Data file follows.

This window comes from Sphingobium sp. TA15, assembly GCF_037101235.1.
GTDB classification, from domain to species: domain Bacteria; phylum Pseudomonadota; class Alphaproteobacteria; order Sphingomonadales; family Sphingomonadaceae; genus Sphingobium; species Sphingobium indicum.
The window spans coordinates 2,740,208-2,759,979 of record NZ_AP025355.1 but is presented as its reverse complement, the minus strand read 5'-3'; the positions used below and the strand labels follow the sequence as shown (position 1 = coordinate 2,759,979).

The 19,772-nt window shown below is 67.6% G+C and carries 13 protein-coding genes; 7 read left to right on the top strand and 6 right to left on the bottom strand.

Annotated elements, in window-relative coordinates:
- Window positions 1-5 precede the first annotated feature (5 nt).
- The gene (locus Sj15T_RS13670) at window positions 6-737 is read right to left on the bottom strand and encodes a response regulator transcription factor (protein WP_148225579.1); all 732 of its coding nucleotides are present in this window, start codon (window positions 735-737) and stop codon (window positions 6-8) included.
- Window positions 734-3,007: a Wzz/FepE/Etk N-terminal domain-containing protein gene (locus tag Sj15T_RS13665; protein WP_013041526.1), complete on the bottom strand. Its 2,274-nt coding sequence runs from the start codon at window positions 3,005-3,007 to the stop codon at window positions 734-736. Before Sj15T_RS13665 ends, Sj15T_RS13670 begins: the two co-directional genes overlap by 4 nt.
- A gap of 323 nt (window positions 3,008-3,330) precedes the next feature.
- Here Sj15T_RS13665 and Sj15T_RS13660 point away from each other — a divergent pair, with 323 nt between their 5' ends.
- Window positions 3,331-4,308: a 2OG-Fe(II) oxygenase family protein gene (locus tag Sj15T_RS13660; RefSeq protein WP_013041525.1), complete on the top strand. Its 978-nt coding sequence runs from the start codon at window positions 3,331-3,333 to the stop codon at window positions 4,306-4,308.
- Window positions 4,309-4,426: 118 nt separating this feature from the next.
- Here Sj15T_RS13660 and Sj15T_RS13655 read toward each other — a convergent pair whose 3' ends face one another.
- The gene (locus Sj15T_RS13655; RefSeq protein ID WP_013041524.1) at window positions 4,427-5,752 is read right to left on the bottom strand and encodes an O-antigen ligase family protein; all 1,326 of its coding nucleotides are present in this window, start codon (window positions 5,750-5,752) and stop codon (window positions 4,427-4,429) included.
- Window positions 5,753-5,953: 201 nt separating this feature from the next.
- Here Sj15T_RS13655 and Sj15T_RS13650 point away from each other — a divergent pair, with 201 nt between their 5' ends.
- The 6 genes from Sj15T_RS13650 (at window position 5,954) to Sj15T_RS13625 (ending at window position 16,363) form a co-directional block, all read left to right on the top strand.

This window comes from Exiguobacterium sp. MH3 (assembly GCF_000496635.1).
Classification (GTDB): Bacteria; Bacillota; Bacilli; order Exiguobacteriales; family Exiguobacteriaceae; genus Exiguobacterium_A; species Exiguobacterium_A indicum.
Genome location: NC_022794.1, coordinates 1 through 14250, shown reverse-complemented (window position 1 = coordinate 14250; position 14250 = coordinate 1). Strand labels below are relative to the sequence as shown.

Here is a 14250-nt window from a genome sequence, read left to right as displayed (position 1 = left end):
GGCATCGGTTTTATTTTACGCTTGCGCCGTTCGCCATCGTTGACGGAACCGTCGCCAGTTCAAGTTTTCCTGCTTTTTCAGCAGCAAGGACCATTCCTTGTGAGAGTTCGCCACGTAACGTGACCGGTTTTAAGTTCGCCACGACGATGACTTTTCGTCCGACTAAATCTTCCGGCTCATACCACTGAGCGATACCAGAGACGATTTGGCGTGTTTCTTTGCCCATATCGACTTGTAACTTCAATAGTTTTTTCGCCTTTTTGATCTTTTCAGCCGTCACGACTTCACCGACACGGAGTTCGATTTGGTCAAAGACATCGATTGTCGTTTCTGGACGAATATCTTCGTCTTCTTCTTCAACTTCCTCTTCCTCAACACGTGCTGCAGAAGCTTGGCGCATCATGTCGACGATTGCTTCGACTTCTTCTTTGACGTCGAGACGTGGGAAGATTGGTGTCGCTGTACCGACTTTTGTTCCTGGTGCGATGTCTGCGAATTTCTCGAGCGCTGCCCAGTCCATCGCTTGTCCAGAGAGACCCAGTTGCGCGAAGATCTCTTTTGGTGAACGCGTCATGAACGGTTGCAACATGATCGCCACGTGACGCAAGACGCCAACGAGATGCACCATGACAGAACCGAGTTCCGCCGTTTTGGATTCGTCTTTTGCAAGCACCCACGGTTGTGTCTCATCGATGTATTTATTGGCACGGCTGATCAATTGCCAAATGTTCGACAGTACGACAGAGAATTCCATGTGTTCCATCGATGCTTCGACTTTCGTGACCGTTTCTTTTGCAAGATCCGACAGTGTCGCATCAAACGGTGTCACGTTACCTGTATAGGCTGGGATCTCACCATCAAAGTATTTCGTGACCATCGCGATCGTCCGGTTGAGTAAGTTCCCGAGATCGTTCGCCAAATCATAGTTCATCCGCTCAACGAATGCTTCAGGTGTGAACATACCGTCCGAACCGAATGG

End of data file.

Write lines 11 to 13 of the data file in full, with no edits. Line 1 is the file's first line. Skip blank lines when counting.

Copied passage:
- Window positions 3,331-4,308: a 2OG-Fe(II) oxygenase family protein gene (locus tag Sj15T_RS13660; RefSeq protein WP_013041525.1), complete on the top strand. Its 978-nt coding sequence runs from the start codon at window positions 3,331-3,333 to the stop codon at window positions 4,306-4,308.
- Window positions 4,309-4,426: 118 nt separating this feature from the next.
- Here Sj15T_RS13660 and Sj15T_RS13655 read toward each other — a convergent pair whose 3' ends face one another.